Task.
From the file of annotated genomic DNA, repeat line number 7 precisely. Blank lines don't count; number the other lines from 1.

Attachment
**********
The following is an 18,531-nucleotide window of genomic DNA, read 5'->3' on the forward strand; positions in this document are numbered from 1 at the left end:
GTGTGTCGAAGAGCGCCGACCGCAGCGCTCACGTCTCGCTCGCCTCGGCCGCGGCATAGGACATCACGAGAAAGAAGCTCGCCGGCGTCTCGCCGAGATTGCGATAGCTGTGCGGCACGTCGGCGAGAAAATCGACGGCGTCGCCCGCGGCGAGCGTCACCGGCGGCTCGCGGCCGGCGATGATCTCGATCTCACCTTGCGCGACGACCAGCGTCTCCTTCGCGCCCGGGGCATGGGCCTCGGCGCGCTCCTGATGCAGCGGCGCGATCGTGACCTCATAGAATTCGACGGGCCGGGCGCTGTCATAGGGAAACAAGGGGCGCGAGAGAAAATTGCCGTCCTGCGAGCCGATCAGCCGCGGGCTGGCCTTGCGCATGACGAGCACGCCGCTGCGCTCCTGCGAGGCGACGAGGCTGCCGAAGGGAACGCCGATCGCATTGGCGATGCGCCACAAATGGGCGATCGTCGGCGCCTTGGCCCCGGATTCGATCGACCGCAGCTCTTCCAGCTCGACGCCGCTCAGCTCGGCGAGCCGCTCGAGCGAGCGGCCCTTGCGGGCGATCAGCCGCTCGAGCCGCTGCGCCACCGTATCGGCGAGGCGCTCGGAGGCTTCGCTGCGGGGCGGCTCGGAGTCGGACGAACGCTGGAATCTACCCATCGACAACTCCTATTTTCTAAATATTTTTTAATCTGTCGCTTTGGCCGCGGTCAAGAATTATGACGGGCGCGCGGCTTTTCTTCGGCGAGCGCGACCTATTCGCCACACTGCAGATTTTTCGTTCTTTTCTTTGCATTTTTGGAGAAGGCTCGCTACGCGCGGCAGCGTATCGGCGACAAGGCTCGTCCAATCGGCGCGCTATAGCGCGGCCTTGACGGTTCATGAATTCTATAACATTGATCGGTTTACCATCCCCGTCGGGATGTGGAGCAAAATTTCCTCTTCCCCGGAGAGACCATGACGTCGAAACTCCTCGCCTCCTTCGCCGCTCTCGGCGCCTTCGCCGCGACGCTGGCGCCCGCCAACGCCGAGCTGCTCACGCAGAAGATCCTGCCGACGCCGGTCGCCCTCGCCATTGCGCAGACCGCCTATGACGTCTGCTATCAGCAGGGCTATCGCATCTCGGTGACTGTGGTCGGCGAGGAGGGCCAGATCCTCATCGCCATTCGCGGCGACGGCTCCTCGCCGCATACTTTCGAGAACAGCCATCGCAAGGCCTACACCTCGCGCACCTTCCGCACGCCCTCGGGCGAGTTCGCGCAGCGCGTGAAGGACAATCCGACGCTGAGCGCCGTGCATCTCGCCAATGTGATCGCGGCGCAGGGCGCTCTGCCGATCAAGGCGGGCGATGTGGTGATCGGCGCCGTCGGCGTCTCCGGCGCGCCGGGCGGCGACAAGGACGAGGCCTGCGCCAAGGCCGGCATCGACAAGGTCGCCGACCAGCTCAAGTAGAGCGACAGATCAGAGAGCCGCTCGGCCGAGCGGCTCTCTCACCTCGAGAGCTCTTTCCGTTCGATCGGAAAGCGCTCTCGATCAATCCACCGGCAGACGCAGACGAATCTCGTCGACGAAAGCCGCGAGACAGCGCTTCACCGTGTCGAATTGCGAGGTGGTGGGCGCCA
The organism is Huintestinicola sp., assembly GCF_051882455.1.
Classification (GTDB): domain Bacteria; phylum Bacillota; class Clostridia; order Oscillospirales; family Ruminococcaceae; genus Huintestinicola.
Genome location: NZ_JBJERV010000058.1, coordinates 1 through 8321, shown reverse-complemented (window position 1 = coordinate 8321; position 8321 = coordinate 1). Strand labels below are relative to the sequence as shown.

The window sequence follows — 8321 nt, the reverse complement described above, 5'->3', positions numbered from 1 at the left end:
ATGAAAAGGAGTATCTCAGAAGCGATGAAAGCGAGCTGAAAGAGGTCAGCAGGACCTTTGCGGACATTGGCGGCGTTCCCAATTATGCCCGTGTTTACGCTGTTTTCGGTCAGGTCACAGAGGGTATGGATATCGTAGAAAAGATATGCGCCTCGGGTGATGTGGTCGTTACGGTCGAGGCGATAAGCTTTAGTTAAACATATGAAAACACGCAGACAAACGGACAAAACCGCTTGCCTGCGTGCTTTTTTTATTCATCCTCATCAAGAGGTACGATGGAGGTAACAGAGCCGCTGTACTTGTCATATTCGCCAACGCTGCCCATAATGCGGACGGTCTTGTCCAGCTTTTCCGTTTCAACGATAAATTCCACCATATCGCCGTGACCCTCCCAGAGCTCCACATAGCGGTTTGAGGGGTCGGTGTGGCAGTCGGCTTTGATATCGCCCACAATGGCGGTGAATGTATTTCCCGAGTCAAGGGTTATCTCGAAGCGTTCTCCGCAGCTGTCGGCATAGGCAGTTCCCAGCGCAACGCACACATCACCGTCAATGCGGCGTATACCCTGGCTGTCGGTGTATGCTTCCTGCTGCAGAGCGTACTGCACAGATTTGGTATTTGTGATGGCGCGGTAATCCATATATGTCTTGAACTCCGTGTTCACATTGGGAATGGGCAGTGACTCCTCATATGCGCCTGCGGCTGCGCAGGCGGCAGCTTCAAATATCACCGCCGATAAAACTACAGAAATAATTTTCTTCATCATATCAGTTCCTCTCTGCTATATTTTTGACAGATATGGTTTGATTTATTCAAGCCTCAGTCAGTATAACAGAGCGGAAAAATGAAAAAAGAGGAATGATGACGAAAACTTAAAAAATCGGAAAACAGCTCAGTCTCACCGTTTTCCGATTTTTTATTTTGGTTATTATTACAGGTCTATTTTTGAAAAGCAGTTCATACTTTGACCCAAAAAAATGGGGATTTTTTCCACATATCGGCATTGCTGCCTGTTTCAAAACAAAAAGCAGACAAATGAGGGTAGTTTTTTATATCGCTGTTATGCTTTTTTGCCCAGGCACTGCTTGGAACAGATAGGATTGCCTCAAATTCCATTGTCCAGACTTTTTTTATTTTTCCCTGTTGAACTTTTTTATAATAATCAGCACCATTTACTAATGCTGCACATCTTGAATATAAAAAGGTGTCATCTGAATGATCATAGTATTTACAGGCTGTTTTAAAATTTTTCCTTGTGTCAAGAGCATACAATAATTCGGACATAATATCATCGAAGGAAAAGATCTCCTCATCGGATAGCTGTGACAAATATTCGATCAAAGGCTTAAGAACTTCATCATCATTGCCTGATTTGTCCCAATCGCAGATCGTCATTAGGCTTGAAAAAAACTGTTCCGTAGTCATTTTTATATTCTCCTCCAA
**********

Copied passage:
ATGAAAAGGAGTATCTCAGAAGCGATGAAAGCGAGCTGAAAGAGGTCAGCAGGACCTTTGCGGACATTGGCGGCGTTCCCAATTATGCCCGTGTTTACGCTGTTTTCGGTCAGGTCACAGAGGGTATGGATATCGTAGAAAAGATATGCGCCTCGGGTGATGTGGTCGTTACGGTCGAGGCGATAAGCTTTAGTTAAACATATGAAAACACGCAGACAAACGGACAAAACCGCTTGCCTGCGTGCTTTTTTTATTCATCCTCATCAAGAGGTACGATGGAGGTAACAGAGCCGCTGTACTTGTCATATTCGCCAACGCTGCCCATAATGCGGACGGTCTTGTCCAGCTTTTCCGTTTCAACGATAAATTCCACCATATCGCCGTGACCCTCCCAGAGCTCCACATAGCGGTTTGAGGGGTCGGTGTGGCAGTCGGCTTTGATATCGCCCACAATGGCGGTGAATGTATTTCCCGAGTCAAGGGTTATCTCGAAGCGTTCTCCGCAGCTGTCGGCATAGGCAGTTCCCAGCGCAACGCACACATCACCGTCAATGCGGCGTATACCCTGGCTGTCGGTGTATGCTTCCTGCTGCAGAGCGTACTGCACAGATTTGGTATTTGTGATGGCGCGGTAATCCATATATGTCTTGAACTCCGTGTTCACATTGGGAATGGGCAGTGACTCCTCATATGCGCCTGCGGCTGCGCAGGCGGCAGCTTCAAATATCACCGCCGATAAAACTACAGAAATAATTTTCTTCATCATATCAGTTCCTCTCTGCTATATTTTTGACAGATATGGTTTGATTTATTCAAGCCTCAGTCAGTATAACAGAGCGGAAAAATGAAAAAAGAGGAATGATGACGAAAACTTAAAAAATCGGAAAACAGCTCAGTCTCACCGTTTTCCGATTTTTTATTTTGGTTATTATTACAGGTCTATTTTTGAAAAGCAGTTCATACTTTGACCCAAAAAAATGGGGATTTTTTCCACATATCGGCATTGCTGCCTGTTTCAAAACAAAAAGCAGACAAATGAGGGTAGTTTTTTATATCGCTGTTATGCTTTTTTGCCCAGGCACTGCTTGGAACAGATAGGATTGCCTCAAATTCCATTGTCCAGACTTTTTTTATTTTTCCCTGTTGAACTTTTTTATAATAATCAGCACCATTTACTAATGCTGCACATCTTGAATATAAAAAGGTGTCATCTGAATGATCATAGTATTTACAGGCTGTTTTAAAATTTTTCCTTGTGTCAAGAGCATACAATAATTCGGACATAATATCATCGAAGGAAAAGATCTCCTCATCGGATAGCTGTGACAAATATTCGATCAAAGGCTTAAGAACTTCATCATCATTGCCTGATTTGTCCCAATCGCAGATCGTCATTAGGCTTGAAAAAAACTGTTCCGTAGTCATTTTTATATTCTCCTCCAA